- Run Time: 1 hours, 29 minutes
- Video: Black & White
- Encoding: Region 0 (Worldwide)
- Released: October 12, 2021
- Originally Released: 1920
- Label: Alpha Video
Performers, Cast and Crew:
Description by OLDIES.com:
Billed as "America's Foremost Romantic Actor," Otis Skinner plays Hajj, the conniving beggar-magician. To make sure he's well taken care of in his old age, the wiley trickster goads the Caliph Abdalla, wealthy ruler of Bagdad, into marrying his pretty, virginal daughter. But Mansur, the Caliph's envious chief of police, throws a spanner into the works when he involves Hajj in a conspiracy to assassinate the Caliph - and take the girl for himself.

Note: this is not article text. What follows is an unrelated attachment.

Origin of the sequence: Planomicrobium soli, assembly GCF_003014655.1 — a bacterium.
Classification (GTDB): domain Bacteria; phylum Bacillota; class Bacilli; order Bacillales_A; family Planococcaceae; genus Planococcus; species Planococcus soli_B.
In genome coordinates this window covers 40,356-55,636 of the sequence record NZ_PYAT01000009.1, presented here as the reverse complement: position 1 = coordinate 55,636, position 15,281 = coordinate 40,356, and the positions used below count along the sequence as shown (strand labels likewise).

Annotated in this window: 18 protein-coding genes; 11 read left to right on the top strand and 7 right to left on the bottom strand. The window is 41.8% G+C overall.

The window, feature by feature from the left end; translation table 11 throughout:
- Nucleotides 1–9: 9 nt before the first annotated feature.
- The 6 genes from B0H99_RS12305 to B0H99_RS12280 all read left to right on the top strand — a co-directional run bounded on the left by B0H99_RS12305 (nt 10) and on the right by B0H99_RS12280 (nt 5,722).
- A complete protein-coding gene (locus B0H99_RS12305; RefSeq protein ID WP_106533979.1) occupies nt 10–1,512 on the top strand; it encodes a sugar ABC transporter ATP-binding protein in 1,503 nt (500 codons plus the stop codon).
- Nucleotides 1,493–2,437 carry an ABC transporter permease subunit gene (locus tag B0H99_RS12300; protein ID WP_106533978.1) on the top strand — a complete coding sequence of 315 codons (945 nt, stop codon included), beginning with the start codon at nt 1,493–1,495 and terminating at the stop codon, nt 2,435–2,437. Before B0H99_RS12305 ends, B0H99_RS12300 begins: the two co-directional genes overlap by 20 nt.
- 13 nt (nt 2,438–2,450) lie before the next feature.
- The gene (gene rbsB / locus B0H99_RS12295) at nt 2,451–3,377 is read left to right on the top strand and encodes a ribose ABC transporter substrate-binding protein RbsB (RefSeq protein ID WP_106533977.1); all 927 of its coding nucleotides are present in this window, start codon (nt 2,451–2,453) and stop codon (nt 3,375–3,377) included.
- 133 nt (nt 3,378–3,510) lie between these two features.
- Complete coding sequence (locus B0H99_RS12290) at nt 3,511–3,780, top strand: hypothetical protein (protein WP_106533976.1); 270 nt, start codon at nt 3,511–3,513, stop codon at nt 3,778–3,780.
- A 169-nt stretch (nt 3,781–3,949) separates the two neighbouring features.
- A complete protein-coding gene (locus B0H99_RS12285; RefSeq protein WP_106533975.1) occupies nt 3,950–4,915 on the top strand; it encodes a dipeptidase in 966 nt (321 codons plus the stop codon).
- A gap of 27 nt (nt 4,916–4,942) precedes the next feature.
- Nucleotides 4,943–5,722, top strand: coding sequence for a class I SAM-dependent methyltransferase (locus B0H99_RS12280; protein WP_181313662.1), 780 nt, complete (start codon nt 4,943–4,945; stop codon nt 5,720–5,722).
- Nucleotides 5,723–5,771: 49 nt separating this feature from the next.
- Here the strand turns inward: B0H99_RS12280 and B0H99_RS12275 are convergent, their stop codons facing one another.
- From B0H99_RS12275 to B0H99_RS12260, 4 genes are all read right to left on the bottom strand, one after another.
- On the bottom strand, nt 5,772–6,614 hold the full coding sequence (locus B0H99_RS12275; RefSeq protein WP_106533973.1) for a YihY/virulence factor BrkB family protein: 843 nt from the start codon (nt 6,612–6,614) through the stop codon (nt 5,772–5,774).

Otis Skinner (1858-1942) was one of the most celebrated actors on the American stage during the early twentieth century. His signature part was that of the Arabian beggar "Hajj'' in the play Kismet, a role he would inhabit for more than twenty years. The first attempt to make a film version starring Skinner was in 1916 with Herbert Brenon as the projected director; these plans fell through and the project lay dormant until a new production was announced in mid-1919 under the auspices of the Robertson-Cole Distribution Company. The director was now Louis J. Gasnier (listed in the credits as just "Gasnier.") Today he is most often remembered for the notorious anti-drug cult movie Reefer Madness (1936) but at the time Gasnier was considered a skilled director for his comedy shorts starring Max Linder and the serial The Perils of Pauline (1914.) Skinner's own daughter Cornelia plays "Miskah" in the film. She later became a noted actress, author and monologist in her own right as Cornelia Otis Skinner (1899-1979.) Despite his claims that he would never play Hajj again after the 1920 film, Skinner would return for an expensive sound version made by Warner Brothers in 1930 with Loretta Young. This Kismet was so teeming with racy "pre-Code" content that rumors persist that Warners eventually had all prints destroyed. Thus, the 1920 silent is the only opportunity for film historians to see the legendary Otis Skinner in his most famous role. Additional adaptations include a 1944 MGM film starring Ronald Colman and a Tony Award-winning 1953 Broadway musical, which was subsequently made into a big-budget Hollywood picture by Vincente Minnelli.